Once the Hubble- and -maps have been constructed, it is of great relevance to test their statistical significance. Then, we follow two different approaches to accomplish this. In the first test one keeps the original set of each SNe and shuffles their galactic coordinates, as performed, e.g., by Kalus et al. (2013). This procedure will be called the shuffle test throughout this paper, whose objective is to check the dependence between each with the SNe angular distribution pattern in the sky. Assuming that a SN event can occur in any patch of the sky independently of its redshift, it is not expected a dramatic change in the hemispherical asymmetries unless the cosmic expansion and/or acceleration is really anisotropic, or the precision of the dataset is too limited.

The second test also keeps the original , however, the SNe positions are randomly chose so the SNe are isotropically redistributed on the celestial sphere. This test will be referred as MC from now on. In this case, we are able to verify the constraining potential of our anisotropy diagnostics in the case of idealistically isotropic datasets. If any anisotropic signal persists, it must be accounted to a possible violation of the CP, or the limitation of the observational sample.

Finally, we should remark that, although MC and shuffle can be carried out for the Hubble and q-maps, only the former is actually suitable for the sigma-map. Since the sigma-map only requires the angular position of the SNe events, the shuffle test is not convenient for these analyses as it maintains the original SNe distribution on the celestial sphere. Thus, as the sigma-map is designed to quantify the uniformity of angular distributions, only the MC realisations will be computed when the sigma-map test is performed.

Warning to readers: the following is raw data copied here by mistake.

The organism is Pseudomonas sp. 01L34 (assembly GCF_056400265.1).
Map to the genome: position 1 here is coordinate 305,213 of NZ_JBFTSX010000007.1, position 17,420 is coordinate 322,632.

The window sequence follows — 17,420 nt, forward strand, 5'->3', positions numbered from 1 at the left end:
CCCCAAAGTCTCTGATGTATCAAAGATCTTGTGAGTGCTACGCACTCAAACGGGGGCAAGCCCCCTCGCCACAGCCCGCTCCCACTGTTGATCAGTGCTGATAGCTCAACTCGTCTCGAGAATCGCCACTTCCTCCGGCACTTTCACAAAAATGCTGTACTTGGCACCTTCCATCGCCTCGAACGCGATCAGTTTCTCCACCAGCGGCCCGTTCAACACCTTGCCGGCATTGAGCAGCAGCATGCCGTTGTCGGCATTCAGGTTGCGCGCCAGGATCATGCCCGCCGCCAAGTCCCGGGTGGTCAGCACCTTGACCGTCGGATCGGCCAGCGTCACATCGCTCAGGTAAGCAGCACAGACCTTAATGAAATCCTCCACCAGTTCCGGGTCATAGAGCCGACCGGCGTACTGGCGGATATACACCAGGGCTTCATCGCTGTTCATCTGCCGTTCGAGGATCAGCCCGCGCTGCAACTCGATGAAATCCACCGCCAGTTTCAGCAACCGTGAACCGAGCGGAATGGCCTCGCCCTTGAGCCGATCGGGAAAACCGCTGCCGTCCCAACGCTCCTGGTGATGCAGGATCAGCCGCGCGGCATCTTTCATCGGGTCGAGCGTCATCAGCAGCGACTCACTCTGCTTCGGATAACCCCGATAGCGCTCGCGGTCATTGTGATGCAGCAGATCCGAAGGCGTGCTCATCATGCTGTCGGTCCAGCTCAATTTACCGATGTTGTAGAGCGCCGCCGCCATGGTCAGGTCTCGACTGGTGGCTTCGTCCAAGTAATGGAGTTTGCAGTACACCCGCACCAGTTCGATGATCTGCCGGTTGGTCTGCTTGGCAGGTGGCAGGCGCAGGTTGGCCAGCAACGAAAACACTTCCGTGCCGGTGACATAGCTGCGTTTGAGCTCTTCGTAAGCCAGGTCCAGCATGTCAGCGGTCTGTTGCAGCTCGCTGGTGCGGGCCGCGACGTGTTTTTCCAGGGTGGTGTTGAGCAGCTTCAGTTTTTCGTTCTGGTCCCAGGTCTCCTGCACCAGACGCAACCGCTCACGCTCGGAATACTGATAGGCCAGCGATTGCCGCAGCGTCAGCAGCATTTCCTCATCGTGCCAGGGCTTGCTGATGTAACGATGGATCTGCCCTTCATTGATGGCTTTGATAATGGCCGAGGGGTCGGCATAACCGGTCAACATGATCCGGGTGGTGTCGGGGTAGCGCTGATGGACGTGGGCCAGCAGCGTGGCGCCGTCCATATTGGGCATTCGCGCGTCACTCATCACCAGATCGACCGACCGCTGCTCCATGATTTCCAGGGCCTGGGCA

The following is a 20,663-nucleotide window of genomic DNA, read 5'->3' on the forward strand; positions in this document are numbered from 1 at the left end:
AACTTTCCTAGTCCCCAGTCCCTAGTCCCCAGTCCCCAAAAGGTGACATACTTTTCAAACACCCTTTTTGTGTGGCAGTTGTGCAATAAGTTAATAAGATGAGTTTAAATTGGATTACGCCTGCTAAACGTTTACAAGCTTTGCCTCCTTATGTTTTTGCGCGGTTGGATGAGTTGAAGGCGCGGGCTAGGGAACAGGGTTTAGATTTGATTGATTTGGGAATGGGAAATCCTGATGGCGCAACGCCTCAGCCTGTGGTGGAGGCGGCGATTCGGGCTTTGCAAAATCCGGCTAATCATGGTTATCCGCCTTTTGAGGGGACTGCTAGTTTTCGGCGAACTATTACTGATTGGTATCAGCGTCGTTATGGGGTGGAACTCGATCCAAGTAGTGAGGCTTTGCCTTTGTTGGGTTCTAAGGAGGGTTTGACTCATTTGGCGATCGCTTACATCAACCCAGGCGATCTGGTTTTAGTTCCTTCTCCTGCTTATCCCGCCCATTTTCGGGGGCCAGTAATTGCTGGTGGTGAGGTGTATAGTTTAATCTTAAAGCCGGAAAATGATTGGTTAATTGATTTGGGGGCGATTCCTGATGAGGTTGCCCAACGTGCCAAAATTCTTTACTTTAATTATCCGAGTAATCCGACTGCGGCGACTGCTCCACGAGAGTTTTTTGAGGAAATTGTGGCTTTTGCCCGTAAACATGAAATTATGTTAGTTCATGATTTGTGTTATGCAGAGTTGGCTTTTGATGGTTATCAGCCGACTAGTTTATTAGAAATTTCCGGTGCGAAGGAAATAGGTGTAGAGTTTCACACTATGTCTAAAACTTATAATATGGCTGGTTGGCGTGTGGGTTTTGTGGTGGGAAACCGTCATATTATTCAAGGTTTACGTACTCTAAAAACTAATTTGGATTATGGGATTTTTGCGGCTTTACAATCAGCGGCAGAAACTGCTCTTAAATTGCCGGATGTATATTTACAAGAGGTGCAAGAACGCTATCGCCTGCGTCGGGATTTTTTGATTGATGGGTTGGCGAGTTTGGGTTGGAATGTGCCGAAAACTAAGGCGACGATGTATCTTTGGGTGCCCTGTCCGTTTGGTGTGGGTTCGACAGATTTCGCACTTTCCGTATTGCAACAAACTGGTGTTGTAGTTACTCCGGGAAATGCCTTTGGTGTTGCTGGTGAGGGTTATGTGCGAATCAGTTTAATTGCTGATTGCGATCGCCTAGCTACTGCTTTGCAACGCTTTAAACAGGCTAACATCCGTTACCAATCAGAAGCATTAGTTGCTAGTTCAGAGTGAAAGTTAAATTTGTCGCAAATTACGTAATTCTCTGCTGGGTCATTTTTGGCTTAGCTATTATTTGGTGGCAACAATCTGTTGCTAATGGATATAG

## 3. Analyses and Results

### 3.1. The SNe celestial maps

Considering only low- SNe () we plot the maps of the SNe distribution in the celestial sphere in figures 1 and 2 for the Union2.1 and JLA catalogs, respectively. In the top panel of both figures, it is possible to verify the more and less populated sky regions as well as a small number of SNe lying on the galactic plane due to the high thermal emission of dust in the Milky Way on that region. Hence, we also plot the SNe sky map with a galactic cut in the plane, which can be visualised on the right panel of both figures. We name this galactic cut mask20, and it will be used in our analyses in order to avoid any biases in our results due to incomplete coverage in this strip of the sky.

It is worthy to remark that, even though the mask20 cuts one third of the whole celestial sphere area, there is not so much data there due to the high optical extinction on this galactic region. The full-sky Union2.1 sample, limited to , contains 230 data points whereas the masked dataset has 211 events. It accounts less than 10% of the whole sample, therefore, it should not considerably affect the results of our analyses. For the JLA sample, the same procedure diminishes the number of SNe from 317 to 302.

### 3.2. The sigma-maps results